Stitch and Bear

A long-running Irish blog with reviews of the best restaurants in Dublin and throughout Ireland. Some wine and cocktails thrown in for good measure!

Thursday, April 1, 2010

House of Cards - William D. Cohan

Wall Street has long been a source of fascination for me and many people. It's kind of frightening to think that the money you earn and spend, the money you invest in pensions and savings, and the debts you incur are all influenced by the actions of a relatively small group of (mainly) men located in financial centres like Wall Street.

House of Cards tells the story of Bear Stearns, a global investment bank, which was the first major casualty of the recent crisis in the financial markets. Bear Stearns was a pioneer in the area of securitisation and asset-backed securities which initially resulted in bumper figures at the bank, but ultimately led to its downfall in 2008. This resulted in the bank being sold in a firesale to JP Morgan Chase.

The story starts in 2008 and recounts the mounting pressure on the bank's executives as they faced an unparalleled liquidity crisis in the overnight lending market, resulting in the sale of the proud and historic bank, all in the space of just 10 days. Having established the present, Cohan then starts to take us through the history and key personalities of Bear Stearns.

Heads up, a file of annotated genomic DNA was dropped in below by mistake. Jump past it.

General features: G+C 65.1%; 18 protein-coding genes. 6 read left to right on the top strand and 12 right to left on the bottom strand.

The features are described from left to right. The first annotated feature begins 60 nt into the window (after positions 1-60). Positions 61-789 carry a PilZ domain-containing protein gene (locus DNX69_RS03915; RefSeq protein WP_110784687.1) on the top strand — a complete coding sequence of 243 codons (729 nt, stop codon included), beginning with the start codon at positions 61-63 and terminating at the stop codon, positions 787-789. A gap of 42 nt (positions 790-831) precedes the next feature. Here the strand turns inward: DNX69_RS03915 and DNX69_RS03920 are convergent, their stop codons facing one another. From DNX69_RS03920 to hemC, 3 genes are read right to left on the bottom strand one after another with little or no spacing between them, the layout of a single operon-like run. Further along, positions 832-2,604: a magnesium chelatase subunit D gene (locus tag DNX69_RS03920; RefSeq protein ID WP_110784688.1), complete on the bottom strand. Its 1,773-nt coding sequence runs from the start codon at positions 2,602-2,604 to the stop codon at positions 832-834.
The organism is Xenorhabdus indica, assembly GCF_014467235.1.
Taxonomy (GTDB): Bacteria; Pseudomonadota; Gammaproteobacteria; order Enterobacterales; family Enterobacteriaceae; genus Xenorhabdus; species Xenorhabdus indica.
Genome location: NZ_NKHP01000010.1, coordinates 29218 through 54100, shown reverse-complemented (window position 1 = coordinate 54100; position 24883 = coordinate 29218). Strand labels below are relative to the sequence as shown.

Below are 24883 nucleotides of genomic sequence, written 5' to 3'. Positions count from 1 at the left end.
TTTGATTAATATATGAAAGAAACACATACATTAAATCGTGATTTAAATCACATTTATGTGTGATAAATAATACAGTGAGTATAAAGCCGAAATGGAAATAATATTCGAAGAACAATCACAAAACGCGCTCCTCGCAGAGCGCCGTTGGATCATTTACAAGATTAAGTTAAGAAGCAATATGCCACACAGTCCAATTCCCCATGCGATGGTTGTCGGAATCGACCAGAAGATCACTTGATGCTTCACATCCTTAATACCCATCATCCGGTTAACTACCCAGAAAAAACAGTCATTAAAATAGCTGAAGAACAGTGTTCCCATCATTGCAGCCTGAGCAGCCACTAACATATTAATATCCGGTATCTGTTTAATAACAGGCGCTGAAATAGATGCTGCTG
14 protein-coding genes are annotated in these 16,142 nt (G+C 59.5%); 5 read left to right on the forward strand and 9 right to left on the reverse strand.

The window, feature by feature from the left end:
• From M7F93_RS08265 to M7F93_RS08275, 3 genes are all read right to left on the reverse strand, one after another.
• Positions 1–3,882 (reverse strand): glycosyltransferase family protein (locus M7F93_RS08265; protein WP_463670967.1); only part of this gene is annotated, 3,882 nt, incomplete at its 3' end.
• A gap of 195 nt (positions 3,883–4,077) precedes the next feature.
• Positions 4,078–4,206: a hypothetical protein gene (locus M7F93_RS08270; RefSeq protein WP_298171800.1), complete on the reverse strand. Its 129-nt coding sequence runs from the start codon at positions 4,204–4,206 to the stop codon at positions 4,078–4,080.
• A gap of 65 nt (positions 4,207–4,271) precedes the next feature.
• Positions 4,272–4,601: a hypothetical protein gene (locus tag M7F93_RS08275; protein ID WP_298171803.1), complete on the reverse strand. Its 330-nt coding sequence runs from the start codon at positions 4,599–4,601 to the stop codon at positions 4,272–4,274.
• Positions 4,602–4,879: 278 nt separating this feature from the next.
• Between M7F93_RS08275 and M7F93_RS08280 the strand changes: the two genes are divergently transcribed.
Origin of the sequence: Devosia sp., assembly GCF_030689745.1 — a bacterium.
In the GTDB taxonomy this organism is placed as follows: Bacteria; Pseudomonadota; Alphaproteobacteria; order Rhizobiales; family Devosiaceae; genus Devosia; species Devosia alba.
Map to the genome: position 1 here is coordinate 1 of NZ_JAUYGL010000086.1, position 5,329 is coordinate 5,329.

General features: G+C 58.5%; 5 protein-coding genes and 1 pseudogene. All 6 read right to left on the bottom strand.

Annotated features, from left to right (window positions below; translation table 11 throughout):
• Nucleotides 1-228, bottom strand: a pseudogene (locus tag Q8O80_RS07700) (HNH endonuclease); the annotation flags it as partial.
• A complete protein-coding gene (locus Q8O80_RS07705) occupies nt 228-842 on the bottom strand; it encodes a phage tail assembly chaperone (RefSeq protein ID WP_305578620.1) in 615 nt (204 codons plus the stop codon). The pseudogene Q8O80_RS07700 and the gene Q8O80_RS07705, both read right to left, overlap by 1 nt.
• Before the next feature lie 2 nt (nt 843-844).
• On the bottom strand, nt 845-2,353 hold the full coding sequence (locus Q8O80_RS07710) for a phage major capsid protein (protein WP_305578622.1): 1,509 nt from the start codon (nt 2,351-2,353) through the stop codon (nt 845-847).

What emerges is a portrait of how powerful and dominant personalities came to be in charge of billions of dollars. One of the main figures in the rise, and ultimate downfall, of Bear Stearns is long-serving CEO Jimmy Cayne. Named as one of the worst American CEOs of all time, Cayne is endemic of both the brilliance and faults that lay at the heart of the bank. A championship bridge player, he was playing in a tournament when B.S. hedge funds experienced difficulty, and it was clear to see that he did not comprehend the financial instruments upon which the success of Bear Stearns had been built.

Cohan paints a picture of character over integrity, forcefulness and personality over knowledge and regulation. It is a scary world, full of folly. Many people are confused about recent events, but House of Cards is a wonderful place to start to learn. It is well researched, detailed and well-written. Cohan does not eulogise, but simply presents the personalities and facts. There is no need for embellishment - the outcomes of recent years speak for themselves.

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